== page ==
Spring Daffodils

Daff’s

It’s dull, drizzly, and grey. Here are the first of this year’s spring flowers to brighten things up.

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The trick, of course, is to get down where the flower is and shove the lens as close as maybe to it. These are on an eastern exposure of our house and in flower much earlier than most.

Sandhill Cranes 2017.

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The sandhill cranes have returned. We saw the first few birds a couple of weeks ago, but now they are there in flocks. When we drove through today, they were a tad more spread out than usual. These ones (above) were hunting the early wood frogs. I could hear the frogs while I took the pictures.
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These were across the street from the others. During the summer this hill is a cotton field, so I’m not sure what critters there are now.
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However, there must be something because the flocks were spread out over several fields. These were the closest to the road where there was a convenient place to pull over and take pictures. I used a 600mm sigma lens. I’m not thoroughly happy about the sharpness.

crane_map This map shows where to look if you’re interested in seeing them yourselves. Remember they are protected birds. If you continue to Centre there are some half-decent places to eat and the petrol is about 30 cents cheaper than in Atlanta.

Curious Wild Turkeys (video)

A flock walked by recently. Not quite as cuddly as cats, but neat nonetheless.

(sorry about the repost, but wordpress would not let me fix the image. ****** ***** **** ****).

Waiting for the Snowpocalypse

A humongous storm is supposedly coming. I feel more than a little like I’m waiting for Godot.

a country road
a country road
a tree
a tree

Nothing to be done.

We’re supposed to get 3-5 inches of the fluffy stuff. One can only hope. I was about to practice on my bike, but the sleet started.

First day of winter in Alabama.

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The first day of winter was warm and foggy this year. It lent itself to great atmospheric pictures, if you like that sort of thing. It’s the sort of weather where even mundane dirt roads take on a Tolkienesque touch of mystery.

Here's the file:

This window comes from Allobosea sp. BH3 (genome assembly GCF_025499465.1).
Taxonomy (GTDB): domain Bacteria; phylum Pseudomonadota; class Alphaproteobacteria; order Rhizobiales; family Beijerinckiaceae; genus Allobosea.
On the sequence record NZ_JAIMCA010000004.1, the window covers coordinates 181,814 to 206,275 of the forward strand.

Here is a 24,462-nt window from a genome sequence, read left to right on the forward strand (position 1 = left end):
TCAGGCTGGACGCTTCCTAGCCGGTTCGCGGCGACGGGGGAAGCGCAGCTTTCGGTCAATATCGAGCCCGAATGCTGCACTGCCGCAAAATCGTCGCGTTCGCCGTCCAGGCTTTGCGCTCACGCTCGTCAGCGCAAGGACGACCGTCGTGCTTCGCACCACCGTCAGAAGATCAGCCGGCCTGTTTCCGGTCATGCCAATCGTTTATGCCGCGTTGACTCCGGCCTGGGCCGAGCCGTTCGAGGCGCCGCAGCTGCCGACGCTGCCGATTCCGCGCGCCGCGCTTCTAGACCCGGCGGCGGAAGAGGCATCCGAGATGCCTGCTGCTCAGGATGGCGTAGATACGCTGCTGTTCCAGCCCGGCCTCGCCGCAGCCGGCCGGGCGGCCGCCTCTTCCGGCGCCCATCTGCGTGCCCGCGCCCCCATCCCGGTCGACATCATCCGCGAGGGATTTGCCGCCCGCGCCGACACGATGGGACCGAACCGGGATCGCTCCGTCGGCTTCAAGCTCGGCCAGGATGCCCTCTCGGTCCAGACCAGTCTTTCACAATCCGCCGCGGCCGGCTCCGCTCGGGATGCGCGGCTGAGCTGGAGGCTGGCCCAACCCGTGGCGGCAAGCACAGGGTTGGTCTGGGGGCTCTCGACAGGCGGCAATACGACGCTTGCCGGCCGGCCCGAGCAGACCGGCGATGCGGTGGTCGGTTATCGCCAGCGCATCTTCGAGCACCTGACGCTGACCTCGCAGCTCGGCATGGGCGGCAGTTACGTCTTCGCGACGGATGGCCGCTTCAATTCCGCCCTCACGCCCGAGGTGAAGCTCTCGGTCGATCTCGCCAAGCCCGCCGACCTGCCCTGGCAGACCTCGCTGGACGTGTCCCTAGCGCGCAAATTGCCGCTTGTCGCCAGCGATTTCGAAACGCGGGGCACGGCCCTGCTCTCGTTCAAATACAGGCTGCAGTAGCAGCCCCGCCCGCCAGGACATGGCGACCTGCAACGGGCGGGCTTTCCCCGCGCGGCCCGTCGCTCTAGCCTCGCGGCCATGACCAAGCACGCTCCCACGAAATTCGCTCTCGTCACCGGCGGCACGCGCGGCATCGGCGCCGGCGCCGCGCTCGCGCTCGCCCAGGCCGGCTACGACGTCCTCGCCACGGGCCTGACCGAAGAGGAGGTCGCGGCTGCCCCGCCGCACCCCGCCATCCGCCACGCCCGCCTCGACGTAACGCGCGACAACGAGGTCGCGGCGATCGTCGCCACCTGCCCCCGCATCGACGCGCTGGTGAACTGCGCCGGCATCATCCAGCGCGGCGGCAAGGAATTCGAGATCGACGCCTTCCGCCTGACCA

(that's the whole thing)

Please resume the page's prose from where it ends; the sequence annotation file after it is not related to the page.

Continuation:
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The lake is still out for the winter, but with the rain, back up to a normal pool. There’s a mudbank out there, but most of it is underwater.

dsc_0086The racoons still enjoyed it.

Lookout Mountain, Golden Colorado.

While making a flying visit out west for various personal reasons, I had a chance to drive up to the top of Lookout Mountain near Golden Colorado. I had to be a tad careful on the road up the mountain as it is a popular (and dashed strenuous) bicycle ride. Wild Bill Hickock and his wife’s graves are at the top, but I didn’t feel like paying the $5 admission to the museum.

The views are fantastic.

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This shows Golden, the Coors plant, and the Table Mesas. If you look carefully, you can see traces of the K-T boundary in the South Mesa (right hand one). They’re about as far down from the bottom of the cliff as the top is up.  It’s a line in the vegetation where the discontinuity traps water or lets the roots grow deeper.

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More views.

We did a bit of pub-crawling – which means something else when you’re walking this far from town to try the Cannonball Creek brewery.
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The view from the Brewery back into Golden

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A town scene. Historic means something else in the American west. Coming from the east where buildings are a touch older and knowing the UK pretty well – where things are truly old – I found this disorientating.

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A wild sunflower.

 

(and by the way – a liter engined car is perfectly fine in the mountains – don’t let the rental people upsell you.)

Loneliness

The Deer are browsing the acorns and getting ready for the winter.

Trumbull Stickney, 1874 – 1904

These autumn gardens, russet, gray and brown,
The sward with shrivelled foliage strown,
The shrubs and trees
By weary wings of sunshine overflown
And timid silences,—

Since first you, darling, called my spirit yours,
Seem happy, and the gladness pours
From day to day,
And yester-year across this year endures
Unto next year away.

Now in these places where I used to rove
And give the dropping leaves my love
And weep to them,
They seem to fall divinely from above,
Like to a diadem

Closing in one with the disheartened flowers.
High up the migrant birds in showers
Shine in the sky,
And all the movement of the natural hours
Turns into melody.